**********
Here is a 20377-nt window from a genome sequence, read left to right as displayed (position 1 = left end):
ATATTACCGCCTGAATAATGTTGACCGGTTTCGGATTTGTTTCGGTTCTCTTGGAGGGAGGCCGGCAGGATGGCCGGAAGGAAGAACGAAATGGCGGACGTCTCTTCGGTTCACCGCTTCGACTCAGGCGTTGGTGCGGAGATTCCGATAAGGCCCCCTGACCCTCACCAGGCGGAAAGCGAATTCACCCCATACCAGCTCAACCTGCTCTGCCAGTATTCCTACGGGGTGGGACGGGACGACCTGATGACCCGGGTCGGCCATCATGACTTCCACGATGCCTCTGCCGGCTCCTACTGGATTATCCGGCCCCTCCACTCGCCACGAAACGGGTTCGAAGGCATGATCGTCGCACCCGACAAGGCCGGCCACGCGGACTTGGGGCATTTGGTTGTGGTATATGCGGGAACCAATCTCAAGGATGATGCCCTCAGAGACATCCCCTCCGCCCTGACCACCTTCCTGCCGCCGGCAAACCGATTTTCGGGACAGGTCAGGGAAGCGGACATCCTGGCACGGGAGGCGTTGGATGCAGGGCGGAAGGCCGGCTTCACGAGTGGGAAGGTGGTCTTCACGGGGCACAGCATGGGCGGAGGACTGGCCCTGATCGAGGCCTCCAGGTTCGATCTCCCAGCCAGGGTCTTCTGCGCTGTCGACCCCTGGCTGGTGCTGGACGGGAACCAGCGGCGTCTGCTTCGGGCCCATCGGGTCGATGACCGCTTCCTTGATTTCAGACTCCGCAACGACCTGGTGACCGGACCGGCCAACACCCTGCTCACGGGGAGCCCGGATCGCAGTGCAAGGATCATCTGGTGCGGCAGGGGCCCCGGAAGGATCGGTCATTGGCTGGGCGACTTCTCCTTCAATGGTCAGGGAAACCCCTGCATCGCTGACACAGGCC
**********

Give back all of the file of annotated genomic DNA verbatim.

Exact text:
Here is a 20377-nt window from a genome sequence, read left to right as displayed (position 1 = left end):
ATATTACCGCCTGAATAATGTTGACCGGTTTCGGATTTGTTTCGGTTCTCTTGGAGGGAGGCCGGCAGGATGGCCGGAAGGAAGAACGAAATGGCGGACGTCTCTTCGGTTCACCGCTTCGACTCAGGCGTTGGTGCGGAGATTCCGATAAGGCCCCCTGACCCTCACCAGGCGGAAAGCGAATTCACCCCATACCAGCTCAACCTGCTCTGCCAGTATTCCTACGGGGTGGGACGGGACGACCTGATGACCCGGGTCGGCCATCATGACTTCCACGATGCCTCTGCCGGCTCCTACTGGATTATCCGGCCCCTCCACTCGCCACGAAACGGGTTCGAAGGCATGATCGTCGCACCCGACAAGGCCGGCCACGCGGACTTGGGGCATTTGGTTGTGGTATATGCGGGAACCAATCTCAAGGATGATGCCCTCAGAGACATCCCCTCCGCCCTGACCACCTTCCTGCCGCCGGCAAACCGATTTTCGGGACAGGTCAGGGAAGCGGACATCCTGGCACGGGAGGCGTTGGATGCAGGGCGGAAGGCCGGCTTCACGAGTGGGAAGGTGGTCTTCACGGGGCACAGCATGGGCGGAGGACTGGCCCTGATCGAGGCCTCCAGGTTCGATCTCCCAGCCAGGGTCTTCTGCGCTGTCGACCCCTGGCTGGTGCTGGACGGGAACCAGCGGCGTCTGCTTCGGGCCCATCGGGTCGATGACCGCTTCCTTGATTTCAGACTCCGCAACGACCTGGTGACCGGACCGGCCAACACCCTGCTCACGGGGAGCCCGGATCGCAGTGCAAGGATCATCTGGTGCGGCAGGGGCCCCGGAAGGATCGGTCATTGGCTGGGCGACTTCTCCTTCAATGGTCAGGGAAACCCCTGCATCGCTGACACAGGCC